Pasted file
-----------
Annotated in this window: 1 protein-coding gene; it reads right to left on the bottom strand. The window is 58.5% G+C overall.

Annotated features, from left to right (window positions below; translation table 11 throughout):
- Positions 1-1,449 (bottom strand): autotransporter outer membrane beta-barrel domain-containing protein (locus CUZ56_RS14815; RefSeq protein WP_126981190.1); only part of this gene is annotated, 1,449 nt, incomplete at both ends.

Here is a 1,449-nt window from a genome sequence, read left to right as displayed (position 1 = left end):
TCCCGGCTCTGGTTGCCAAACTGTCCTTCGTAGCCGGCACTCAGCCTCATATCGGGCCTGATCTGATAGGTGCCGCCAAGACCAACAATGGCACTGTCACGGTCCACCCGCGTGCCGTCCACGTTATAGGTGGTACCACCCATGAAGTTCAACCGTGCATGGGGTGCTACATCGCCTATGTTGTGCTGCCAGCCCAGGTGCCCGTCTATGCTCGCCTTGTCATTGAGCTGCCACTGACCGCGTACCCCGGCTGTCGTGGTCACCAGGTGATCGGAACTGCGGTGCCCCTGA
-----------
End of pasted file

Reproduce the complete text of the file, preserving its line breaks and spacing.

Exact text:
Annotated in this window: 1 protein-coding gene; it reads right to left on the bottom strand. The window is 58.5% G+C overall.

Annotated features, from left to right (window positions below; translation table 11 throughout):
- Positions 1-1,449 (bottom strand): autotransporter outer membrane beta-barrel domain-containing protein (locus CUZ56_RS14815; RefSeq protein WP_126981190.1); only part of this gene is annotated, 1,449 nt, incomplete at both ends.

Here is a 1,449-nt window from a genome sequence, read left to right as displayed (position 1 = left end):
TCCCGGCTCTGGTTGCCAAACTGTCCTTCGTAGCCGGCACTCAGCCTCATATCGGGCCTGATCTGATAGGTGCCGCCAAGACCAACAATGGCACTGTCACGGTCCACCCGCGTGCCGTCCACGTTATAGGTGGTACCACCCATGAAGTTCAACCGTGCATGGGGTGCTACATCGCCTATGTTGTGCTGCCAGCCCAGGTGCCCGTCTATGCTCGCCTTGTCATTGAGCTGCCACTGACCGCGTACCCCGGCTGTCGTGGTCACCAGGTGATCGGAACTGCGGTGCCCCTGA